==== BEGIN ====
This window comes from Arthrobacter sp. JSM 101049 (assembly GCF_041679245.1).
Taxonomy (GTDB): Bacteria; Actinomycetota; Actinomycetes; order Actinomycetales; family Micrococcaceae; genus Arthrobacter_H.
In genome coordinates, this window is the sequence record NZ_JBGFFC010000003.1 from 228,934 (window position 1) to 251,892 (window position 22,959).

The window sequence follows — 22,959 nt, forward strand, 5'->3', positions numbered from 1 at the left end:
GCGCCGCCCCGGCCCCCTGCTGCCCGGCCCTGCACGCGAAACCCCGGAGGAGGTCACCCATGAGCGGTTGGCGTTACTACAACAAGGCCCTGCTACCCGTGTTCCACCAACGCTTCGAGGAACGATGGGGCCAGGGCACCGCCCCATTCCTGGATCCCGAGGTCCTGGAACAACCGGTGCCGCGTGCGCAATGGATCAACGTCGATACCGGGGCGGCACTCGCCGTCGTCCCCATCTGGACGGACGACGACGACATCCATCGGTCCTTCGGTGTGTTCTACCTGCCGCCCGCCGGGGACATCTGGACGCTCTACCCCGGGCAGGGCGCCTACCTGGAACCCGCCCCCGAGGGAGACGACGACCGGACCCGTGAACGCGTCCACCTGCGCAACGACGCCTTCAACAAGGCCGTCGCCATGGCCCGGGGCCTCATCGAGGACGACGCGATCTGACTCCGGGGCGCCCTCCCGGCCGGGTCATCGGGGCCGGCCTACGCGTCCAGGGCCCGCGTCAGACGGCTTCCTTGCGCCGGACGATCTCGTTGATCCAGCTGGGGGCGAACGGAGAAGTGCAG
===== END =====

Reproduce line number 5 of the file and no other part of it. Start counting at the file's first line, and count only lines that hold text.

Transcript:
GCGCCGCCCCGGCCCCCTGCTGCCCGGCCCTGCACGCGAAACCCCGGAGGAGGTCACCCATGAGCGGTTGGCGTTACTACAACAAGGCCCTGCTACCCGTGTTCCACCAACGCTTCGAGGAACGATGGGGCCAGGGCACCGCCCCATTCCTGGATCCCGAGGTCCTGGAACAACCGGTGCCGCGTGCGCAATGGATCAACGTCGATACCGGGGCGGCACTCGCCGTCGTCCCCATCTGGACGGACGACGACGACATCCATCGGTCCTTCGGTGTGTTCTACCTGCCGCCCGCCGGGGACATCTGGACGCTCTACCCCGGGCAGGGCGCCTACCTGGAACCCGCCCCCGAGGGAGACGACGACCGGACCCGTGAACGCGTCCACCTGCGCAACGACGCCTTCAACAAGGCCGTCGCCATGGCCCGGGGCCTCATCGAGGACGACGCGATCTGACTCCGGGGCGCCCTCCCGGCCGGGTCATCGGGGCCGGCCTACGCGTCCAGGGCCCGCGTCAGACGGCTTCCTTGCGCCGGACGATCTCGTTGATCCAGCTGGGGGCGAACGGAGAAGTGCAG